Hispanic and Latin American Heritage Month Reflection by Dean Varona

Posted by Dean Tony Varona, Dean and Professor of Law, School of Law on Thursday, September 15, 2022 at 10:00 AM PDT

I think often about my late parents, Eudelio and Edelmira Varona, during National Hispanic and Latin American Heritage Month. They, like so many immigrant parents, bore enormous hardships as new Americans – principally for the benefit of their children. My mother gave birth to me in Cuba in 1967, at a very perilous time in that country. She and my father sought exile in United States so that they could raise me and any future siblings (they had my brother Eddie five years later) in the land of opportunity and freedom. We settled in Newark when I was three years old. The Cuban government allowed us to leave with only the clothes on our backs and almost nothing else. Even though I was only three years old, I remember the palpable fear and trepidation in the family as we adjusted to a strange new environment, mixed with a great sadness of leaving behind a beloved motherland. 

We initially did not have our own home and lived in an attic of a cousin’s house. When we eventually got our own apartment, we were so poor that we could only afford to heat half of it, and the heat that we did get all came from vents at the side of our kitchen stove. The windows were so old and drafty that we would staple plastic sheeting or sometimes garbage bags to them to keep out the cold air. They would inflate and deflate in blustery NYC-area winter winds like the sails on a boat. 

My parents worked extremely hard, kept reaching for the American Dream, and persevered.  

With my uncle, they first rented and then owned a small bodega with a butcher shop in the Ironbound Section of Newark. I would work at the store on weekends and holidays. The bodega was in an immigrant working class/working poor community in Newark, and our customers were comprised of mostly Cuban, Puerto Rican, Haitian, Portuguese, and Brazilian immigrants. Our melting pot neighborhood was more of an arroz con pollo.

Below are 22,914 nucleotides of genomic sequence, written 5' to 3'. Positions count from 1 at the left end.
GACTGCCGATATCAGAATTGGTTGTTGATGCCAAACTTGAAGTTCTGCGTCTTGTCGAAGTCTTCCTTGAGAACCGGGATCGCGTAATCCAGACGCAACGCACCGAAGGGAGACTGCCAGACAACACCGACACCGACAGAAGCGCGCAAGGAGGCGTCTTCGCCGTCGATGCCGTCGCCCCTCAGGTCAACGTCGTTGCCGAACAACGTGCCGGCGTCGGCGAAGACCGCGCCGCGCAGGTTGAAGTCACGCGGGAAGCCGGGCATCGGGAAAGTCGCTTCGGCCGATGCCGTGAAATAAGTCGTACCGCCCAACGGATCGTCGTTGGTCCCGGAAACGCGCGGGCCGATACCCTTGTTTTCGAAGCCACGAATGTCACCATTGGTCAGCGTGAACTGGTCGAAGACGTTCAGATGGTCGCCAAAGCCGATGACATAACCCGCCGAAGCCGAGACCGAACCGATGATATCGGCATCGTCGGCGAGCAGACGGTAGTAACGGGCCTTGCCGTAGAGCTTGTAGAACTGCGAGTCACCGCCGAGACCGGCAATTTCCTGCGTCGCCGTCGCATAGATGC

I learned at the Hermanos Varona Supermarket that these small immigrant family-owned neighborhood businesses become community centers of sorts for newly arrived Americans looking for information and help.  Everything from emergency food for a hungry family, to translation of confusing government documents, to information about rent subsidies and the latest vexing immigration rules. At the bodega I saw so much of what makes the immigrant experience for so many Hispanic and Latinx families so frustrating but beautiful, so terrifying but hopeful, so heartbreaking but edifying, and so demeaning but motivating. It was there as well that I saw the importance of advocates for these new Americans.  

I see in so many of our Seattle University students and their families many of the same experiences that my own family endured. And I am privileged and honored, now, to be able to say to them, con mucho cariño, bienvenidos – You belong here. We Need you. You are America. 

Dean Anthony E. Varona

Dean Tony Varona, Dean and Professor of Law, School of Law